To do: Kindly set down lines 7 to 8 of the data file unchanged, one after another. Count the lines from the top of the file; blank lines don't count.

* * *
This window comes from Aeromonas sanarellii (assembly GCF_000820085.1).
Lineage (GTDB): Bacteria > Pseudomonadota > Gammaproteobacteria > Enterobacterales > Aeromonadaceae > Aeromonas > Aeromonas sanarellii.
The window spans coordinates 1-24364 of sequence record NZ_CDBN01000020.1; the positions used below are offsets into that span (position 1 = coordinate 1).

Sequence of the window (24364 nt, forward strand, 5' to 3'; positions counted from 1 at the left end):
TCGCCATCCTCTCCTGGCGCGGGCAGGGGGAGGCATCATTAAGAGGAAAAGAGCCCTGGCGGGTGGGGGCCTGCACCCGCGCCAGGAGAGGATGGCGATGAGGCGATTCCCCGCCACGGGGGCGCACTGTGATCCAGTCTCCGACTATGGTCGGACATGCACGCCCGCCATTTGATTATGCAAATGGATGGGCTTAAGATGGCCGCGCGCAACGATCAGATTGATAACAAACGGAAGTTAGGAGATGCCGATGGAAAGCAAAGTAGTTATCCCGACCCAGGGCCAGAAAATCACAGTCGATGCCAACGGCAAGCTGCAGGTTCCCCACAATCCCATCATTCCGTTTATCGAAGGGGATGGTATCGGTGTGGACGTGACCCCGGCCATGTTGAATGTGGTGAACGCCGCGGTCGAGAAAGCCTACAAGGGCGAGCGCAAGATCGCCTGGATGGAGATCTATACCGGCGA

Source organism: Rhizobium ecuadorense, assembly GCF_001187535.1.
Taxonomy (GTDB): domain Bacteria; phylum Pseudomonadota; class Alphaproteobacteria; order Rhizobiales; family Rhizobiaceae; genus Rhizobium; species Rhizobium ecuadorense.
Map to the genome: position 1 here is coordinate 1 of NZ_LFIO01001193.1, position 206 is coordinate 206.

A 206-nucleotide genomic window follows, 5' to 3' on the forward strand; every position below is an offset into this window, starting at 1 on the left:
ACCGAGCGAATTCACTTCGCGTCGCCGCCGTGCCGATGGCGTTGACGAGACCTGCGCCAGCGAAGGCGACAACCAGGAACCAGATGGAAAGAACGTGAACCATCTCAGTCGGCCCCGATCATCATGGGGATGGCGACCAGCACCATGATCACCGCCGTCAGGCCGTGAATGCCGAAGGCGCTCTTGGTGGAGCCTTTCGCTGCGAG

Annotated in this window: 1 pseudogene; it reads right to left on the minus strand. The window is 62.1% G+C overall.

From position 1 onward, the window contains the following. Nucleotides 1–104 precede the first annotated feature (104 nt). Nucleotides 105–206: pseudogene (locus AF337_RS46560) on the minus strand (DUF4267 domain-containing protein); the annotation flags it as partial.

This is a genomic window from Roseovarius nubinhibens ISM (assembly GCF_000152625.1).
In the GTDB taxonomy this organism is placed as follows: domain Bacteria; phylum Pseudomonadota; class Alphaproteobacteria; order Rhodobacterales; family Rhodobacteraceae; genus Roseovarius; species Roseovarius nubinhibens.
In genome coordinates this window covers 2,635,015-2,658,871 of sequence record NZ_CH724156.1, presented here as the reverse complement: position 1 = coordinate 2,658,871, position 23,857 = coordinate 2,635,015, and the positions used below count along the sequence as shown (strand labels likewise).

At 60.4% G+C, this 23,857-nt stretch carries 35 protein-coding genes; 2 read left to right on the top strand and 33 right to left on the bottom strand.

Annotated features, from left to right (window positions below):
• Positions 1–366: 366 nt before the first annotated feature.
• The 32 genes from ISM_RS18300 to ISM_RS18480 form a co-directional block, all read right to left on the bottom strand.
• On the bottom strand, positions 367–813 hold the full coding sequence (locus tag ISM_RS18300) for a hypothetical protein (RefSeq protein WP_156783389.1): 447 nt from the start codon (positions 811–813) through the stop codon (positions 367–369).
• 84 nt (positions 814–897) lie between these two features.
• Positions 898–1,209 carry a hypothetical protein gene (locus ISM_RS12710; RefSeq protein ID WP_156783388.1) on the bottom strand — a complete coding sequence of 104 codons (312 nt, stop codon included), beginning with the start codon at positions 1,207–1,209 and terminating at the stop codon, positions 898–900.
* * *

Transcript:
Taxonomy (GTDB): domain Bacteria; phylum Pseudomonadota; class Alphaproteobacteria; order Rhizobiales; family Rhizobiaceae; genus Rhizobium; species Rhizobium ecuadorense.
Map to the genome: position 1 here is coordinate 1 of NZ_LFIO01001193.1, position 206 is coordinate 206.